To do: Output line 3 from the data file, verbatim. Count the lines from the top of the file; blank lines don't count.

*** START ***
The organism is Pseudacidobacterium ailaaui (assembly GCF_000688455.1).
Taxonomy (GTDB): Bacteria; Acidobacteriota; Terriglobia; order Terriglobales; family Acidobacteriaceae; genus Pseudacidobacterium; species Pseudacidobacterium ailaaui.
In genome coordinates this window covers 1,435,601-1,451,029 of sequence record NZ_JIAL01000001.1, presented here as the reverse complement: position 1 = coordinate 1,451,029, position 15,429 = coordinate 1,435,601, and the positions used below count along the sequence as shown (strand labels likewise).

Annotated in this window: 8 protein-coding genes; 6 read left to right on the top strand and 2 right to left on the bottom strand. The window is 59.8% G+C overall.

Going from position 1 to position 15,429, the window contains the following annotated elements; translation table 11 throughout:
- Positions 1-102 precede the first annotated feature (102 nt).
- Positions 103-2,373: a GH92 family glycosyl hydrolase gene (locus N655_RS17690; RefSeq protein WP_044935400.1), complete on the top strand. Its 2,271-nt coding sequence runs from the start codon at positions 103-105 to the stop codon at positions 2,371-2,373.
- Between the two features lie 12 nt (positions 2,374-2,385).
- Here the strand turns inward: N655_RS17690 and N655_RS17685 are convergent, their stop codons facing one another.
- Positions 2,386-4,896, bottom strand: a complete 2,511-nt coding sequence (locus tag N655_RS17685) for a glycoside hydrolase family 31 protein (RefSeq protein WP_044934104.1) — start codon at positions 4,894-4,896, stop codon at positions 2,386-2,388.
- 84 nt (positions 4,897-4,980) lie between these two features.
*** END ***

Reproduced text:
In genome coordinates this window covers 1,435,601-1,451,029 of sequence record NZ_JIAL01000001.1, presented here as the reverse complement: position 1 = coordinate 1,451,029, position 15,429 = coordinate 1,435,601, and the positions used below count along the sequence as shown (strand labels likewise).